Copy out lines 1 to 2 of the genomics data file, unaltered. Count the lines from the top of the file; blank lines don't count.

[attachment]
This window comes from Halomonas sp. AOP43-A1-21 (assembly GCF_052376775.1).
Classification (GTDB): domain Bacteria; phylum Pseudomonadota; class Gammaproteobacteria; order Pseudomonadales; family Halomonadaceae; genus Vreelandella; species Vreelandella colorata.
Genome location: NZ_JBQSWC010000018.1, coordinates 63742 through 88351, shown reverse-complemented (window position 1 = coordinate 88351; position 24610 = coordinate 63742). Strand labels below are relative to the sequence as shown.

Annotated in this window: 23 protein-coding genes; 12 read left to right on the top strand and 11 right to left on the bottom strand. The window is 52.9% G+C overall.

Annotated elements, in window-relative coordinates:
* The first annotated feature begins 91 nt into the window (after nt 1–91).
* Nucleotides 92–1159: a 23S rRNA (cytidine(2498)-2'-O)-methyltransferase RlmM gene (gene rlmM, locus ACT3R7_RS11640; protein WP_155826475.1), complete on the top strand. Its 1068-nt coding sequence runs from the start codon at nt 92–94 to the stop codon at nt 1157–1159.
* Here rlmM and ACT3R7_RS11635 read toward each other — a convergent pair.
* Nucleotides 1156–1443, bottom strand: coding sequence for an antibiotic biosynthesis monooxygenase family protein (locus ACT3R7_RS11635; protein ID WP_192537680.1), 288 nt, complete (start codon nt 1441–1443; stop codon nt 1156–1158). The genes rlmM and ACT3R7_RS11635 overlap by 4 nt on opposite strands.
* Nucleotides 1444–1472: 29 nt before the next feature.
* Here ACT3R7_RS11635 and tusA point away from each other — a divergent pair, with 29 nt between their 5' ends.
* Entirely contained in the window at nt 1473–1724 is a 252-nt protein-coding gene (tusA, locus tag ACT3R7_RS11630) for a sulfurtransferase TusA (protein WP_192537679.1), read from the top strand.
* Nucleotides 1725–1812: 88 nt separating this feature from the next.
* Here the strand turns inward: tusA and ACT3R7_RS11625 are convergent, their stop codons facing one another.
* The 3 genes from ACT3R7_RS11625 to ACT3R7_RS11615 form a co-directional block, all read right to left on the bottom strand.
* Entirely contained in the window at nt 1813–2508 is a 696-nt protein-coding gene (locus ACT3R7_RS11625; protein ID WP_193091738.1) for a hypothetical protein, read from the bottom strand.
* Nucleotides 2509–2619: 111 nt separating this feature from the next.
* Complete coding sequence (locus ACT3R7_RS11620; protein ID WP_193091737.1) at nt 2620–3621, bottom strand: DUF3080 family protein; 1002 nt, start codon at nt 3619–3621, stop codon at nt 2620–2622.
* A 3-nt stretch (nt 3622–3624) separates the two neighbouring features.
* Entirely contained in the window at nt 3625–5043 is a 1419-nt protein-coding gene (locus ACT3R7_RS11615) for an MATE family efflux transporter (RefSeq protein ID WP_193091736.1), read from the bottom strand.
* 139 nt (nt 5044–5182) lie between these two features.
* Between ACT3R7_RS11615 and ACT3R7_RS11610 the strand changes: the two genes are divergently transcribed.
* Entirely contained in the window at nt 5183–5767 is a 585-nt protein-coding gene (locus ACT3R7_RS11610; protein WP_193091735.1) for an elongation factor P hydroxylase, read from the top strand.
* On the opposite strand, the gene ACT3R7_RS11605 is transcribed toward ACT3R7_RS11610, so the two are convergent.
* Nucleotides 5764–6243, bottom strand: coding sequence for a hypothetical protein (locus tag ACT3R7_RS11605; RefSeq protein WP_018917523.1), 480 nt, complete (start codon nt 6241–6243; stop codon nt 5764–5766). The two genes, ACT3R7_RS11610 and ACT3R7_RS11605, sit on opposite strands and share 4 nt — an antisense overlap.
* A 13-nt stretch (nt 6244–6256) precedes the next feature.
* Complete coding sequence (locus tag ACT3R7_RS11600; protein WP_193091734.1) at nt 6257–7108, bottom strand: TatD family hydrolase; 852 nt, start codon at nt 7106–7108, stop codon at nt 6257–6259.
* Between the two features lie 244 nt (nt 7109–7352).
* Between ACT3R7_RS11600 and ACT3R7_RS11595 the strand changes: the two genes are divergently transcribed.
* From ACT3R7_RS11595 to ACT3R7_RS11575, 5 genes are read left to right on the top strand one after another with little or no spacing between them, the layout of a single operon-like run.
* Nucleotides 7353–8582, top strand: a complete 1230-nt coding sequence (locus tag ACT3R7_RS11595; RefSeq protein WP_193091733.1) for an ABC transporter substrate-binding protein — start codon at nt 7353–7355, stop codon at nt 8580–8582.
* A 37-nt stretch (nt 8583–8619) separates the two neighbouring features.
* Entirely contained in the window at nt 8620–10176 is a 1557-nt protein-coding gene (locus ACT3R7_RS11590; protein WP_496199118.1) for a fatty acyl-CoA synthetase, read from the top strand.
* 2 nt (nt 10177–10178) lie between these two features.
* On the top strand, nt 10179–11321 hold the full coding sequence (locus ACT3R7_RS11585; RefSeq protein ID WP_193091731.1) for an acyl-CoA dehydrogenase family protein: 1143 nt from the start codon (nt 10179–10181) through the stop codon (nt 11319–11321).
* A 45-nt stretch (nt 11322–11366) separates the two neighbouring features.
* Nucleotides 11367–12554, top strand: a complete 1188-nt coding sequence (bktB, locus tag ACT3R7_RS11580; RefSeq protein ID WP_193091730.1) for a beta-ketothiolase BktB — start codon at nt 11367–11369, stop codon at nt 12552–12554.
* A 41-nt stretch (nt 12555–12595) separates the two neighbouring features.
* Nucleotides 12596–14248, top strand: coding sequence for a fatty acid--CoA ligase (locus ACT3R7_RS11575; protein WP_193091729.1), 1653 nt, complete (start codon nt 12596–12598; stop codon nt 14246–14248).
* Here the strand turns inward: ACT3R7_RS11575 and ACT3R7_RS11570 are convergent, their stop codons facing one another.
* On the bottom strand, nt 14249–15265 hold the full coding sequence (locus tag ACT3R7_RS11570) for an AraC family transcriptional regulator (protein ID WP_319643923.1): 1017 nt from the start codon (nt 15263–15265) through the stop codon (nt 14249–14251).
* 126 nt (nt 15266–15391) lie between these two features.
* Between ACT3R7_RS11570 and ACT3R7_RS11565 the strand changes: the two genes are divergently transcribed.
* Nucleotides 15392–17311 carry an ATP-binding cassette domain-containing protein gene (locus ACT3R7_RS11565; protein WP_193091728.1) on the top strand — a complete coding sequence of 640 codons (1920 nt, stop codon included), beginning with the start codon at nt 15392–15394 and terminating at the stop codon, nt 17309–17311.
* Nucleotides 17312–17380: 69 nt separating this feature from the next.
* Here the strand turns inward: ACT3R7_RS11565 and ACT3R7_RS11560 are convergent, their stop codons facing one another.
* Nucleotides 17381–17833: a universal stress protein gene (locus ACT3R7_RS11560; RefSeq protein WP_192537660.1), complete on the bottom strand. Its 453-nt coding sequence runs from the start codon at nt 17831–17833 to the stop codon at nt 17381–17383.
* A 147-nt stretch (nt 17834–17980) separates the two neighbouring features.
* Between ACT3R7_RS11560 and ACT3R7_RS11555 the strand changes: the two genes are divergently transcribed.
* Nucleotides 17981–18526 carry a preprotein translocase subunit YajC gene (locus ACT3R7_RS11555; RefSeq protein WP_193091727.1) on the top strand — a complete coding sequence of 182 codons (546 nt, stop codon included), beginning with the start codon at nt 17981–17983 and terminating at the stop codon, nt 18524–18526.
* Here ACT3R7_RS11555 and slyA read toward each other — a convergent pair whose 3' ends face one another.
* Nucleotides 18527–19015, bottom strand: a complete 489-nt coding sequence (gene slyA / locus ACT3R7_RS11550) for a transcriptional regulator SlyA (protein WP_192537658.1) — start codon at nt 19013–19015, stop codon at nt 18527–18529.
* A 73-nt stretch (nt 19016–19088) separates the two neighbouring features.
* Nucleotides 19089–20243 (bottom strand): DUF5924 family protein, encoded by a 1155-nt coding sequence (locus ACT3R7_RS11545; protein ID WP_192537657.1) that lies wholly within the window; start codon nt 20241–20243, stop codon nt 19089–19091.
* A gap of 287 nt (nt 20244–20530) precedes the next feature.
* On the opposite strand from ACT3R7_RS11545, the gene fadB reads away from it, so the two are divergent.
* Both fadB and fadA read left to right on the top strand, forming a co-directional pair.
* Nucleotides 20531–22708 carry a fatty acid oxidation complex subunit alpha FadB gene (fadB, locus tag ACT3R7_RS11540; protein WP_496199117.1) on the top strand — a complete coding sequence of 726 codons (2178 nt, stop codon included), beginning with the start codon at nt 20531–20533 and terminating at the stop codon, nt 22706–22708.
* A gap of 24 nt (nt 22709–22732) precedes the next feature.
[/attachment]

This window comes from Halomonas sp. AOP43-A1-21 (assembly GCF_052376775.1).
Classification (GTDB): domain Bacteria; phylum Pseudomonadota; class Gammaproteobacteria; order Pseudomonadales; family Halomonadaceae; genus Vreelandella; species Vreelandella colorata.